Claire Bousquet is a student in MA (Social Anthropology) at the Ecole des Hautes Etudes en Sciences Sociales (EHESS) in Toulouse. Her current research explores medicinal plants knowledge and utilization among Tibetan medical practitioners in Ladakh. She is also interested in the social dimension of medicinal plants use.
Jennifer Derham is a student on the MSc Ethnobotany programme, a collaboration between Kew Gardens and the Department of Anthropology at the University of Kent. She completed her BSc Health Sciences: Herbal Medicine with the University of Westminster and subsequently trained in Nutrition. Her present research project is Nutrition Transition and Badkan-sMugpo: an Exploratory study of dietary changes and gastrointestinal symptoms amongst Ladakhis, Northern India. She has joined the NRU for the years 2010-2011.
Aurélia Desplain is an MA student in Social Anthroplogy (Specialty "Cultures, Policies and Health") at the University of Bordeaux. She is currently conducting research in Mondulkiri Province, North-East Cambodia, on Village Health Workers. The study narrowly focuses on one Bunong village located in a remote area. She has joined the NRU for the year 2012.
Magalie Gondal holds a Master in Archeology of Landscape and a Master in the History of Gardens and Landscape from the University of Paris 1 – Sorbonne. Since 2004, she conducted several works and expertise on landscape and cultural heritage. She is currently back to university where she pursue an International Certificate in Human Ecology at the Centre de Recherche « Cultures, Santé, Sociétés », Paul Cézanne University at Aix-Marseille, under the supervision of Alice Desclaux. Magalie is a member of the Nomad Research Unit for the years 2007-2009. Her work focuses on local knowledge, medicinal plants and conservation in the French Pyrenees.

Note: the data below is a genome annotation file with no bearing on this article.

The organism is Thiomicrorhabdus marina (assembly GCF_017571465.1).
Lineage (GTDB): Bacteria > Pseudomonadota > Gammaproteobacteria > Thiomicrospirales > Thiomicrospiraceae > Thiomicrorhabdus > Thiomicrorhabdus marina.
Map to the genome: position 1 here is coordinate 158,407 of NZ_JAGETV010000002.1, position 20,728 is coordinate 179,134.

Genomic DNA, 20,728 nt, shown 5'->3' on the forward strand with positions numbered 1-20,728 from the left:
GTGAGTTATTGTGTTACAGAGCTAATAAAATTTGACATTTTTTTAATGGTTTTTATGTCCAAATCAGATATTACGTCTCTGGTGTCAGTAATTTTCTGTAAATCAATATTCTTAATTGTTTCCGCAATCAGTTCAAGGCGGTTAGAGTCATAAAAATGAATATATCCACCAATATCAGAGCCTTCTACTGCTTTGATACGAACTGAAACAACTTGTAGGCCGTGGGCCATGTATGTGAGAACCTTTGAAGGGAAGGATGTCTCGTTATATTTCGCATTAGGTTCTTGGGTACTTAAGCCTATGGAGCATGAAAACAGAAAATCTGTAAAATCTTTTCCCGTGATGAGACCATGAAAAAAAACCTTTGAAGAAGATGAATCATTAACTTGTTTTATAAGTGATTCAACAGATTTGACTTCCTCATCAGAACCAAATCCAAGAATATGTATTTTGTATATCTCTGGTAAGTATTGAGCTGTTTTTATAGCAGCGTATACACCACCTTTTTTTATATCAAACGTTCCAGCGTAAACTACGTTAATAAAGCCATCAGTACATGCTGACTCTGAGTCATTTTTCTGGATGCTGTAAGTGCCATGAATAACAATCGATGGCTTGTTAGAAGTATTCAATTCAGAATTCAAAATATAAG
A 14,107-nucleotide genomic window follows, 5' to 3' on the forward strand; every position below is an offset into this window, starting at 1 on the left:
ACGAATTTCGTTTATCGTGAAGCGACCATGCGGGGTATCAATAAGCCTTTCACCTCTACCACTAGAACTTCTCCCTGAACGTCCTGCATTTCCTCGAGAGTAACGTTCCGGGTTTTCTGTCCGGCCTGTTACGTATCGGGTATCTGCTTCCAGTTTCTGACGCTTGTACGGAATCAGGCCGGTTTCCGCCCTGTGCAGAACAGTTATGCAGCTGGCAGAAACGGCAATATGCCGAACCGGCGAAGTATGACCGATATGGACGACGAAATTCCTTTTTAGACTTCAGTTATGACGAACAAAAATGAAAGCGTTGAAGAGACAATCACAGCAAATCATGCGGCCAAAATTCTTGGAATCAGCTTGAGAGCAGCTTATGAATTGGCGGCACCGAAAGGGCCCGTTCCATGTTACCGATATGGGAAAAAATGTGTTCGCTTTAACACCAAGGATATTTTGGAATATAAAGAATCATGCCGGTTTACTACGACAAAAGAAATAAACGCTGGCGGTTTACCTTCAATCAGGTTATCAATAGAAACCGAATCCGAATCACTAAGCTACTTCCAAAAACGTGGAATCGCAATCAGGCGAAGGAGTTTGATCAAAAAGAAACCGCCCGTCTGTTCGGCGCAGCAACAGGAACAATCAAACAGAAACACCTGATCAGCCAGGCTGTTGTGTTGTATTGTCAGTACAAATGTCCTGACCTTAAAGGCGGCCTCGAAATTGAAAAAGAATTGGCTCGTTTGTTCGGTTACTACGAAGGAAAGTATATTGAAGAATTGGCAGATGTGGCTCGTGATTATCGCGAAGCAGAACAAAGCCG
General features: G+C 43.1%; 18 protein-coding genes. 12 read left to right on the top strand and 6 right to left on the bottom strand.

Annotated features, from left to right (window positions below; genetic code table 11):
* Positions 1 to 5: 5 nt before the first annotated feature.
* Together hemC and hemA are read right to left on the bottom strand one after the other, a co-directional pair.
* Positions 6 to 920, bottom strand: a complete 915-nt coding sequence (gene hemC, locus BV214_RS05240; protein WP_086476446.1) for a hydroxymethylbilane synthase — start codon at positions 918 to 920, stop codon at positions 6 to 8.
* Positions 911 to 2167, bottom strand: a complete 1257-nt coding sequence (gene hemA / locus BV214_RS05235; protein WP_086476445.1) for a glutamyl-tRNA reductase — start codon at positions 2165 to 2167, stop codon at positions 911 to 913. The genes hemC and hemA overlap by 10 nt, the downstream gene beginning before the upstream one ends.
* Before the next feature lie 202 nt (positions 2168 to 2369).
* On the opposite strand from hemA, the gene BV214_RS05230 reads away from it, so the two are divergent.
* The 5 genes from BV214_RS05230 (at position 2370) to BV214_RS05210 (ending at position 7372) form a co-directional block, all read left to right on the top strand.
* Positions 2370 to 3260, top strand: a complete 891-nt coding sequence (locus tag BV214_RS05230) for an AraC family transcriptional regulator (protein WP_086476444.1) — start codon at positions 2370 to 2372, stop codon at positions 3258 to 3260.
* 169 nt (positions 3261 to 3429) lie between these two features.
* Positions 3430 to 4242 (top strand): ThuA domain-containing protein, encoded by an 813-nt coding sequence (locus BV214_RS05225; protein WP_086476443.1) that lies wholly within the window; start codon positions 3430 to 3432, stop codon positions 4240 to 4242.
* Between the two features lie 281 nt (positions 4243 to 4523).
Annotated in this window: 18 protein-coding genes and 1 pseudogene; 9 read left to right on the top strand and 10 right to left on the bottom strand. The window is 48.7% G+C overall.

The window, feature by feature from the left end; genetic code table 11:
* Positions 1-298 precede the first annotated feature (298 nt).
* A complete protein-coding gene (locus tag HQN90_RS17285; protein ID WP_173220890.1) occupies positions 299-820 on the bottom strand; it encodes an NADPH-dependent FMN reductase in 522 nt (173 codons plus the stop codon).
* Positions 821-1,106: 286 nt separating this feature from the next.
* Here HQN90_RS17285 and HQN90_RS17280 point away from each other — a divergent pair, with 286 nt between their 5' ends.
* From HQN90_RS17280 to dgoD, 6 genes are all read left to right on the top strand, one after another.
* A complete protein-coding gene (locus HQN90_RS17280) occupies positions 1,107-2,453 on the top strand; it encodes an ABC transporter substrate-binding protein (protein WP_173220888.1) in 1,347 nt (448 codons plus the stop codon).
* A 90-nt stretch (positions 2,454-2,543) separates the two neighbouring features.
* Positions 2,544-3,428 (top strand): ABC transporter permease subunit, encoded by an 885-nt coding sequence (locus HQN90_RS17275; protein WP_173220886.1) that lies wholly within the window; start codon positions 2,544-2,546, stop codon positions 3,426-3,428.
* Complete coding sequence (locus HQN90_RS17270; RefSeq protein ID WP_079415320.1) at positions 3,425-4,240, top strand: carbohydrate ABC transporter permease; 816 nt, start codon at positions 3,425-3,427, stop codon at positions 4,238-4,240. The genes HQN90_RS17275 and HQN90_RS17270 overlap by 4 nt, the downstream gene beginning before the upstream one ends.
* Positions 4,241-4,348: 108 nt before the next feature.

Pauline Laval joined the Nomad Research Unit following a six-month research conducted in 2009. The study focused on the community strategies to face medicinal plants decline in two villages of the Mondulkiri province, North-eastern Cambodia. Determined to continue her work in this field, and after graduating as an engineer in agricultural development (ISTOM) in 2010, she is currently pursuing her studies in M2 EDTS (Environmental Anthropology) at the National Museum of Natural History in Paris.
Brigitte Nikles has an MA in Social Anthropology from the University of Zurich, for which she conducted research in North-east Cambodia on livelihood strategies and natural resource management among the Phnongs (Punongs) people. Her research interests cover the political anthropology of indigenous movements and the study of various forms of resistance. She works today on maternal health among the Punongs, as a member of the Nomad Reseach Unit since 2007.
Céline Valadeau, anthropologist and ethnobotanist, is a Postdoctoral Fellow with the Americanist Studies and Research Centre (LESC-National Centre for Scientific Research). Her research integrated studies of anthropology and ethnobotanic with the goal of understanding personhood, illness, treatments and body’s incorporeal mechanisms. Currently, her research is divided into two main areas. The first one is to understand the interaction between personhood and illnesses. The second one is interested on the interaction of biomedical concept as flu or malaria with traditional health practice. Since 2012 and after working few years in Peruvian Amazonian buffer zone, her research studies the translation of malaria policies into health practices among Bunong’s social group in Cambodia. Among her publications, the books Médecine chez les Yanesha d’Amazonie péruvienne : la traversée par les plantes (L’Harmattan, 2012) and Yato’ Ramuesh: Pare’shemats Yanesha, Yato’ Ramuesh : Plantas medicinales yanesha (IRD, 2008 avec G. Bourdy et A. Castillo).